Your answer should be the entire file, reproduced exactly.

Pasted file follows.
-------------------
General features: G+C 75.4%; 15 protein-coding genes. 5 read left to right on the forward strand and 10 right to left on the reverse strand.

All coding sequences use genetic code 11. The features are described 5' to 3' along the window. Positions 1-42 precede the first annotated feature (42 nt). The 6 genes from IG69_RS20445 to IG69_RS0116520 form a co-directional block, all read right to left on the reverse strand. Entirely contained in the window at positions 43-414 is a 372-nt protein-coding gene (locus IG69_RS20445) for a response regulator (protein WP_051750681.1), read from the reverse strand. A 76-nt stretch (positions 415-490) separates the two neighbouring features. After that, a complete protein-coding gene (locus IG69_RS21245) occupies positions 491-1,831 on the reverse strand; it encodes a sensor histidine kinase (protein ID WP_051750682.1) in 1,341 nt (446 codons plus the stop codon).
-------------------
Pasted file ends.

General features: G+C 75.4%; 15 protein-coding genes. 5 read left to right on the forward strand and 10 right to left on the reverse strand.

All coding sequences use genetic code 11. The features are described 5' to 3' along the window. Positions 1-42 precede the first annotated feature (42 nt). The 6 genes from IG69_RS20445 to IG69_RS0116520 form a co-directional block, all read right to left on the reverse strand. Entirely contained in the window at positions 43-414 is a 372-nt protein-coding gene (locus IG69_RS20445) for a response regulator (protein WP_051750681.1), read from the reverse strand. A 76-nt stretch (positions 415-490) separates the two neighbouring features. After that, a complete protein-coding gene (locus IG69_RS21245) occupies positions 491-1,831 on the reverse strand; it encodes a sensor histidine kinase (protein ID WP_051750682.1) in 1,341 nt (446 codons plus the stop codon).